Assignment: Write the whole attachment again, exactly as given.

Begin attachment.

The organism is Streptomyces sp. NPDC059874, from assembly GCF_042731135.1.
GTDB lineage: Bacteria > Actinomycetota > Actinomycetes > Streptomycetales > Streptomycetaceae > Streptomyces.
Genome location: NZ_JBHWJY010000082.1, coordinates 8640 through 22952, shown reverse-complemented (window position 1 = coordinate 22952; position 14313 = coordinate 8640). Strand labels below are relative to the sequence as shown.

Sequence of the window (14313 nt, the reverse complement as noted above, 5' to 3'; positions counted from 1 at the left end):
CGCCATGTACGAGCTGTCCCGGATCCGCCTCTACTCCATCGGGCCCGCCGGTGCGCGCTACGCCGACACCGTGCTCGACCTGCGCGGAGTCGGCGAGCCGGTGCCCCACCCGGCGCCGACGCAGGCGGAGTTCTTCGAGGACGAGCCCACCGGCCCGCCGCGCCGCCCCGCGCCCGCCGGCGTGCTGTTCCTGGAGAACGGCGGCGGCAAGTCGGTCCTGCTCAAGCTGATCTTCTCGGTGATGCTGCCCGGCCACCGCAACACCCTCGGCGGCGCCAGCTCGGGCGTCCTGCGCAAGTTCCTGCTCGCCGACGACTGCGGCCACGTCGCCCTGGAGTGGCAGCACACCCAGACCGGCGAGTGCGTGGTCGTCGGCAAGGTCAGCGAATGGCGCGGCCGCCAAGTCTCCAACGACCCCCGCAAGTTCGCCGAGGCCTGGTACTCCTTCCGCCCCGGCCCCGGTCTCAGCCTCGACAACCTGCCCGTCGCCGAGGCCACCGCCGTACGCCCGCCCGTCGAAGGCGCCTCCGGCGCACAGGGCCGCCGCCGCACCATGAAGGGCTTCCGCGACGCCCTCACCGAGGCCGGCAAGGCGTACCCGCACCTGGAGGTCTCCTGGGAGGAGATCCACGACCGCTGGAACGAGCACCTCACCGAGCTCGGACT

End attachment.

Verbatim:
The organism is Streptomyces sp. NPDC059874, from assembly GCF_042731135.1.
GTDB lineage: Bacteria > Actinomycetota > Actinomycetes > Streptomycetales > Streptomycetaceae > Streptomyces.
Genome location: NZ_JBHWJY010000082.1, coordinates 8640 through 22952, shown reverse-complemented (window position 1 = coordinate 22952; position 14313 = coordinate 8640). Strand labels below are relative to the sequence as shown.

Sequence of the window (14313 nt, the reverse complement as noted above, 5' to 3'; positions counted from 1 at the left end):
CGCCATGTACGAGCTGTCCCGGATCCGCCTCTACTCCATCGGGCCCGCCGGTGCGCGCTACGCCGACACCGTGCTCGACCTGCGCGGAGTCGGCGAGCCGGTGCCCCACCCGGCGCCGACGCAGGCGGAGTTCTTCGAGGACGAGCCCACCGGCCCGCCGCGCCGCCCCGCGCCCGCCGGCGTGCTGTTCCTGGAGAACGGCGGCGGCAAGTCGGTCCTGCTCAAGCTGATCTTCTCGGTGATGCTGCCCGGCCACCGCAACACCCTCGGCGGCGCCAGCTCGGGCGTCCTGCGCAAGTTCCTGCTCGCCGACGACTGCGGCCACGTCGCCCTGGAGTGGCAGCACACCCAGACCGGCGAGTGCGTGGTCGTCGGCAAGGTCAGCGAATGGCGCGGCCGCCAAGTCTCCAACGACCCCCGCAAGTTCGCCGAGGCCTGGTACTCCTTCCGCCCCGGCCCCGGTCTCAGCCTCGACAACCTGCCCGTCGCCGAGGCCACCGCCGTACGCCCGCCCGTCGAAGGCGCCTCCGGCGCACAGGGCCGCCGCCGCACCATGAAGGGCTTCCGCGACGCCCTCACCGAGGCCGGCAAGGCGTACCCGCACCTGGAGGTCTCCTGGGAGGAGATCCACGACCGCTGGAACGAGCACCTCACCGAGCTCGGACT